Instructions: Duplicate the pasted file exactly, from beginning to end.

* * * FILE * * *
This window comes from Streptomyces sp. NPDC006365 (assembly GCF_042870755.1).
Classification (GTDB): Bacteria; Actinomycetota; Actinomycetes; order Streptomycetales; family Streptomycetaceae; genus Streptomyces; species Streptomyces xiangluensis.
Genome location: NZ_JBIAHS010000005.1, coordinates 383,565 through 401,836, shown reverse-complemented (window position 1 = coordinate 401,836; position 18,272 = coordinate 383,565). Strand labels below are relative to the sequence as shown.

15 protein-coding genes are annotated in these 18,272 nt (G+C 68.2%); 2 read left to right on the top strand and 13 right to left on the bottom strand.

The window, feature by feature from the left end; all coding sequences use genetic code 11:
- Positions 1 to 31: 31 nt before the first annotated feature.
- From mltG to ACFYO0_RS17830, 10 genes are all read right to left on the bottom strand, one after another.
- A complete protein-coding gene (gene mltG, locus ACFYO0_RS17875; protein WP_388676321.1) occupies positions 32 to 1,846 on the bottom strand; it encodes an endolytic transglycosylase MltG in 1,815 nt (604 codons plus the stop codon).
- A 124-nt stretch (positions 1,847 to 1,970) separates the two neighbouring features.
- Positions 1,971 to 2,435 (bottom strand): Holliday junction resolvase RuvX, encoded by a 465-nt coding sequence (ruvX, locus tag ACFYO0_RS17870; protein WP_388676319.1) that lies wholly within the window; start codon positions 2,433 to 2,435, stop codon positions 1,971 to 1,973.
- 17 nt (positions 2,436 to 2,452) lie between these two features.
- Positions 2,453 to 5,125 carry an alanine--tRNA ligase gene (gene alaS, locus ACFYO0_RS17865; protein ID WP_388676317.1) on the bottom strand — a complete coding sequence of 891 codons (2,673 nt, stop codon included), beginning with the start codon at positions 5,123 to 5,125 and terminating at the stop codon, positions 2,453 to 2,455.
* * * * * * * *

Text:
This window comes from Streptomyces sp. NPDC006365 (assembly GCF_042870755.1).
Classification (GTDB): Bacteria; Actinomycetota; Actinomycetes; order Streptomycetales; family Streptomycetaceae; genus Streptomyces; species Streptomyces xiangluensis.
Genome location: NZ_JBIAHS010000005.1, coordinates 383,565 through 401,836, shown reverse-complemented (window position 1 = coordinate 401,836; position 18,272 = coordinate 383,565). Strand labels below are relative to the sequence as shown.

15 protein-coding genes are annotated in these 18,272 nt (G+C 68.2%); 2 read left to right on the top strand and 13 right to left on the bottom strand.

The window, feature by feature from the left end; all coding sequences use genetic code 11:
- Positions 1 to 31: 31 nt before the first annotated feature.
- From mltG to ACFYO0_RS17830, 10 genes are all read right to left on the bottom strand, one after another.
- A complete protein-coding gene (gene mltG, locus ACFYO0_RS17875; protein WP_388676321.1) occupies positions 32 to 1,846 on the bottom strand; it encodes an endolytic transglycosylase MltG in 1,815 nt (604 codons plus the stop codon).
- A 124-nt stretch (positions 1,847 to 1,970) separates the two neighbouring features.
- Positions 1,971 to 2,435 (bottom strand): Holliday junction resolvase RuvX, encoded by a 465-nt coding sequence (ruvX, locus tag ACFYO0_RS17870; protein WP_388676319.1) that lies wholly within the window; start codon positions 2,433 to 2,435, stop codon positions 1,971 to 1,973.
- 17 nt (positions 2,436 to 2,452) lie between these two features.
- Positions 2,453 to 5,125 carry an alanine--tRNA ligase gene (gene alaS, locus ACFYO0_RS17865; protein ID WP_388676317.1) on the bottom strand — a complete coding sequence of 891 codons (2,673 nt, stop codon included), beginning with the start codon at positions 5,123 to 5,125 and terminating at the stop codon, positions 2,453 to 2,455.